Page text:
Also check out the many helpful resources listed below, including courses from OSU’s Professional and Continuing Education unit:
Introduction to Water-Wise Gardening
Water-Wise Gardening: Choosing the Right Plants

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Resist Overwatering
  • Consider an evaluation of your irrigation system to make sure your sprinklers are functioning properly and you are using the amount of water your lawn and garden requires. Some local water providers offer these evaluations as a free service. Otherwise, check with licensed landscape contractors to make sure your irrigation system is tuned up and that sprinklers are not clogged or broken.
  • Make sure that you are not watering concrete or gravel sidewalks, paths, or driveways. Small adjustments like this can reduce a lot of water wasted due to overspray and runoff. It will also save money on your water bill.
  • Without proper scheduling and maintenance, automatic sprinkler systems can over-water by 50% or more. Perform occasional irrigation system tune-ups throughout each growing season, to assure that sprinklers are operating correctly. In some cases, renovation of sprinkler systems might be needed. This will greatly improve water coverage, which will result in better plant growth and water savings.
Sprinklers can be adjusted so they distribute water evenly and do not run off into the streams. – RVCOG
Credit: RVCOG  Sprinklers can be adjusted so they distribute water evenly and do not run off into the streams.
Water at Appropriate Times
  • Timing is everything! Up to 30% of your irrigation water may be lost through evaporation before it ever reaches plants if you water during the hottest parts of the day (including the evening). Water only between sunset and sunrise, when temperatures and wind speeds are lowest.
      • Medford Water Commission’s Lawn Watering Info-line: 541-774-2460
      • Ashland’s Watering Hotline: 541-552-2057Adjust sprinkling to match changing weather. For example, the amount of irrigation needed by lawns ranges from zero when we get spring showers, to nearly 2 inches a week during limited, very hot periods. The City of Ashland and Medford Water Commission provide updated home irrigation recommendations based on current weather.
  • Water grass more deeply but less often for deeper, stronger, and healthier roots. To achieve this with less runoff and more infiltration, water in short cycles spaced only a few hours apart, rather than single long watering cycles.
  • In a drought, consider watering lawn only about 25% of normal. It will show modest browning, but should come back when fall rains arrive.
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Microsprayers can be timed to water only in the morning
Microsprayers can be timed to water only in the morning
Install Efficient Irrigation

A good irrigation design will apply water evenly, and meet the water needs of the landscape with components that match the size, shape, and plants being watered. For shrub areas, consider drip irrigation. With drip irrigation, water is delivered to plants’ roots, right where it is needed. Additionally, because only areas with plants receive water and very little moisture is lost to evaporation, it is an effective way to meet water needs using much less water. These systems can adapt to what you are growing and expand with your garden through adding and changing the size of emitters utilized.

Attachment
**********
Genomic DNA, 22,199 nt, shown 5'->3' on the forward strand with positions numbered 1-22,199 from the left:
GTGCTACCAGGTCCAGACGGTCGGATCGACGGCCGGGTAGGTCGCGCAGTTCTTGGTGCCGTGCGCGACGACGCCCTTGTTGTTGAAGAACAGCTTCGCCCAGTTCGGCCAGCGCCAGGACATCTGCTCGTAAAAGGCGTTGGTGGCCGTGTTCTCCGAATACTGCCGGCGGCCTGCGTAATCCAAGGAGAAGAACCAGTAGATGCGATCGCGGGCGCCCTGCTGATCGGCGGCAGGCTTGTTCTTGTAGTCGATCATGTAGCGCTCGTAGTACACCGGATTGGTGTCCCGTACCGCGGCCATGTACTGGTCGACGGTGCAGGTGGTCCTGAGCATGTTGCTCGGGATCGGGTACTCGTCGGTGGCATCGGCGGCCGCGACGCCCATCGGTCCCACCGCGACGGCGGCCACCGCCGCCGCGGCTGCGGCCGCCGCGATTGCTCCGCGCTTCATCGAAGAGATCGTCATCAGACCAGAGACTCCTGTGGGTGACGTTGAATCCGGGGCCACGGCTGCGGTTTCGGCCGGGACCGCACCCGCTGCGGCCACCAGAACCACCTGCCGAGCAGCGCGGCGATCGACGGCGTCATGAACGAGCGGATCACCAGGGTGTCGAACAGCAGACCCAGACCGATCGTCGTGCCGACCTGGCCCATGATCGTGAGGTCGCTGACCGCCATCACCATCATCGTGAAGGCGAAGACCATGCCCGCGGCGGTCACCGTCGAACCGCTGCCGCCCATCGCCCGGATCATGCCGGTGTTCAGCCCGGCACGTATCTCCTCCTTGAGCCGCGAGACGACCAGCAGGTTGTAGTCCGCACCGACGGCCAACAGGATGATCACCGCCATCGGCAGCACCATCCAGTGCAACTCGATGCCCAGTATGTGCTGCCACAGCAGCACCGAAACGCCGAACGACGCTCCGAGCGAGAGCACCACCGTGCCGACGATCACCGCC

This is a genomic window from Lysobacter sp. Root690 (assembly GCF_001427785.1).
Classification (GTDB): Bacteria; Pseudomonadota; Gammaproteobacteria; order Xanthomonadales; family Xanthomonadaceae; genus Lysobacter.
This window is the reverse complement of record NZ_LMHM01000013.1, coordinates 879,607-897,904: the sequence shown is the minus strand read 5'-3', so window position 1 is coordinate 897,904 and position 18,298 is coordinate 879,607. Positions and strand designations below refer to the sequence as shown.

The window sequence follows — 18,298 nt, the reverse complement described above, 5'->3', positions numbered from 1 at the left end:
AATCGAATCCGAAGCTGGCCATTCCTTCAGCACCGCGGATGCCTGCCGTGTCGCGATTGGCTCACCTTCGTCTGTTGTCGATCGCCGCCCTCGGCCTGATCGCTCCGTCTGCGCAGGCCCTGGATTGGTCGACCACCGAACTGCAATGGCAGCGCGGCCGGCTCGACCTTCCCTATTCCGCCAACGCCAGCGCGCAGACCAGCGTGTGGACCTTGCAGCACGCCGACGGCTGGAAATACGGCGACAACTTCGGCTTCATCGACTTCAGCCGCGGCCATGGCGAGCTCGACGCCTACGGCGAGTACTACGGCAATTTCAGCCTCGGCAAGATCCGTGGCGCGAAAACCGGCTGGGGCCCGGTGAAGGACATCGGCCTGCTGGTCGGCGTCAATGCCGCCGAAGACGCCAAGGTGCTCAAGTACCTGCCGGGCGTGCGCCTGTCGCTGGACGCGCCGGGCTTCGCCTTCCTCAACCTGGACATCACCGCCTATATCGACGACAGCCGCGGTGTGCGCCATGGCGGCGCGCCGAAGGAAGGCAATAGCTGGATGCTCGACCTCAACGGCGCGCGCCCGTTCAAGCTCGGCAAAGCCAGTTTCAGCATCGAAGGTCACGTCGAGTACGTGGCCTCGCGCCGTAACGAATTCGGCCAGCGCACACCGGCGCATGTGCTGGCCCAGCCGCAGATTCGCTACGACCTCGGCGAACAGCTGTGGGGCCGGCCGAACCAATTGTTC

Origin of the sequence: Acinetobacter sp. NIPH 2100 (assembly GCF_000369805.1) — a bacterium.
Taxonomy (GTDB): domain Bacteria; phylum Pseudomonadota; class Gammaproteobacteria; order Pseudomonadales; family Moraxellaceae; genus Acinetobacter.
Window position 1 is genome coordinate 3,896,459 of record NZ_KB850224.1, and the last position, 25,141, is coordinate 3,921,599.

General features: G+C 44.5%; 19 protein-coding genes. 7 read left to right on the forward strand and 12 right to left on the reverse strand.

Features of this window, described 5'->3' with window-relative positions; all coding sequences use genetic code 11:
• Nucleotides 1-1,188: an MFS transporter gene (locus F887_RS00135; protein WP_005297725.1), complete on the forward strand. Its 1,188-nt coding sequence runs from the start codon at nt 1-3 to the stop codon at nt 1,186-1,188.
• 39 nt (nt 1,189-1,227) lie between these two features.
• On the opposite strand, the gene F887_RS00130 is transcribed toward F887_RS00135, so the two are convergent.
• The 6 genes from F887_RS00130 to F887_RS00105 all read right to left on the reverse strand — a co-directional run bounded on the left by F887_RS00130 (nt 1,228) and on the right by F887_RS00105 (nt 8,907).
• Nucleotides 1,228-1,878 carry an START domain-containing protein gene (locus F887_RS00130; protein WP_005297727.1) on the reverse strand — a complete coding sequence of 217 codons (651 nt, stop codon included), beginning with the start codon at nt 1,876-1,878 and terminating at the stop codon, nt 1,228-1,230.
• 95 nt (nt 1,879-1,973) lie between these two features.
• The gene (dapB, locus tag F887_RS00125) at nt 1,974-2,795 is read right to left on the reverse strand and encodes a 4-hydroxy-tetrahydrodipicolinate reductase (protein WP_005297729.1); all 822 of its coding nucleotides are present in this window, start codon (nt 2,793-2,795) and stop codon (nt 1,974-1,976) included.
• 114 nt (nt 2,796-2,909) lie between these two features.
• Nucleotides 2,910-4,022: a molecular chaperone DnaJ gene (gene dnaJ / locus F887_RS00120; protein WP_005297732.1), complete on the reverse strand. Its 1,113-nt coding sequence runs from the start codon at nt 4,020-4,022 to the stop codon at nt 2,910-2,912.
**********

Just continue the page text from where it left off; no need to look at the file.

Let the Rain Soak In
  • Save water and reduce stormwater flows by catching rain for later use during the summer. Instead of letting your downspouts drain off your property, consider directing downspouts out into the lawn or garden.
  • You can also re-direct downspouts to attractive rain gardens or install a large cistern to hold your runoff.
Permeable pathways allow the water to sink into the ground better than traditional hard surfaces.
Permeable Pathways allow the water to sink into the ground better than traditional hard surfaces.

Get Conservative with Water in Your Landscape!

Visit the following website links to access detailed information on irrigating and water-wise gardening, including several sources tailored to the Rogue Valley.


ashland garden_2_Smitherman

The Medford Water Commission (MWC) website has considerable information within the conservation section. In addition to links to other sites, here are specific, comprehensive pages on the MWC site:

The City of Ashland’s website includes water conservation information. They also have an extensive plant database, and hundreds of pictures and links to additional websites, like This Waterwise Landscaping feature.

Water Conserving Landscaping Resources

Drought Tolerant Plants for Oregon’s Rogue Valley, which includes tips and a plant list from Shooting Star Nursery.
Urban Living handbook 7 Tips for Xeriscape and Water conservation in Your Home.
Conserving Water in the Garden: Designing and Installing a New Landscape
Conserving Water in the Garden: Landscape and Lawn Care
Mulching Woody Ornamentals with Organic Materials
Courses in OSU Extension’s Professional and Continuing Education unit:
Introduction to WaterWise Gardening
WaterWise Gardening: Choosing the Right Plants

water stream creek river quality pollution bear rogue garden valley lawn storm stormwater plants agriculture ashland talent phoenix medford shady cove central point white city eagle point rogue river grants pass applegate soil irrigation fertilizers jackson county oregon compost pesticides rain clean protect trees council landscape native disposal watershed